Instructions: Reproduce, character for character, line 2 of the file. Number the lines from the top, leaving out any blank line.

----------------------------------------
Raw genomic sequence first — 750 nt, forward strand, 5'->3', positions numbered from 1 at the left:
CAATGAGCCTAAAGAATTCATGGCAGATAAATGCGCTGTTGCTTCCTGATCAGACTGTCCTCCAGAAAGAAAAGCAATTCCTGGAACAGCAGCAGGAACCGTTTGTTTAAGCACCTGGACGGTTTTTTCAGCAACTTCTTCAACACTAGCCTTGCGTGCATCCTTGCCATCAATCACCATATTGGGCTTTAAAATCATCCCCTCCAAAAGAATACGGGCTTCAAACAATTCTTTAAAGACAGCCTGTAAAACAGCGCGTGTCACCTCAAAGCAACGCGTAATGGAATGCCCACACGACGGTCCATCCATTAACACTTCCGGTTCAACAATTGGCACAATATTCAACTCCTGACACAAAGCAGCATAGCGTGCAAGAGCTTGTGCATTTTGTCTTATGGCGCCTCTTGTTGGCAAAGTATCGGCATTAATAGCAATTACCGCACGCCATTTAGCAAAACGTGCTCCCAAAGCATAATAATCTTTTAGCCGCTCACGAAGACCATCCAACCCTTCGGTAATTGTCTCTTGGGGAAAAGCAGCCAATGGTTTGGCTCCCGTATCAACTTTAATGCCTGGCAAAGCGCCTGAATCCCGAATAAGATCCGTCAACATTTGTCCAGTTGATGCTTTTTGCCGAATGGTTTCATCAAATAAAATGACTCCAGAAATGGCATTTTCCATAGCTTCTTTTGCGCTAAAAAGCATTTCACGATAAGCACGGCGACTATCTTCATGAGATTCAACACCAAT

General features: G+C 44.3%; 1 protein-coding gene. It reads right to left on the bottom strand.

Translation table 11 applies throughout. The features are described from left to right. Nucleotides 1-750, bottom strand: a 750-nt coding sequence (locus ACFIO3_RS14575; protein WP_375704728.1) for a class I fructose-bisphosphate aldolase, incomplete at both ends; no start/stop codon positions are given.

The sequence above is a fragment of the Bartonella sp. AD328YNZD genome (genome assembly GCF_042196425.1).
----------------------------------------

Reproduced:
CAATGAGCCTAAAGAATTCATGGCAGATAAATGCGCTGTTGCTTCCTGATCAGACTGTCCTCCAGAAAGAAAAGCAATTCCTGGAACAGCAGCAGGAACCGTTTGTTTAAGCACCTGGACGGTTTTTTCAGCAACTTCTTCAACACTAGCCTTGCGTGCATCCTTGCCATCAATCACCATATTGGGCTTTAAAATCATCCCCTCCAAAAGAATACGGGCTTCAAACAATTCTTTAAAGACAGCCTGTAAAACAGCGCGTGTCACCTCAAAGCAACGCGTAATGGAATGCCCACACGACGGTCCATCCATTAACACTTCCGGTTCAACAATTGGCACAATATTCAACTCCTGACACAAAGCAGCATAGCGTGCAAGAGCTTGTGCATTTTGTCTTATGGCGCCTCTTGTTGGCAAAGTATCGGCATTAATAGCAATTACCGCACGCCATTTAGCAAAACGTGCTCCCAAAGCATAATAATCTTTTAGCCGCTCACGAAGACCATCCAACCCTTCGGTAATTGTCTCTTGGGGAAAAGCAGCCAATGGTTTGGCTCCCGTATCAACTTTAATGCCTGGCAAAGCGCCTGAATCCCGAATAAGATCCGTCAACATTTGTCCAGTTGATGCTTTTTGCCGAATGGTTTCATCAAATAAAATGACTCCAGAAATGGCATTTTCCATAGCTTCTTTTGCGCTAAAAAGCATTTCACGATAAGCACGGCGACTATCTTCATGAGATTCAACACCAAT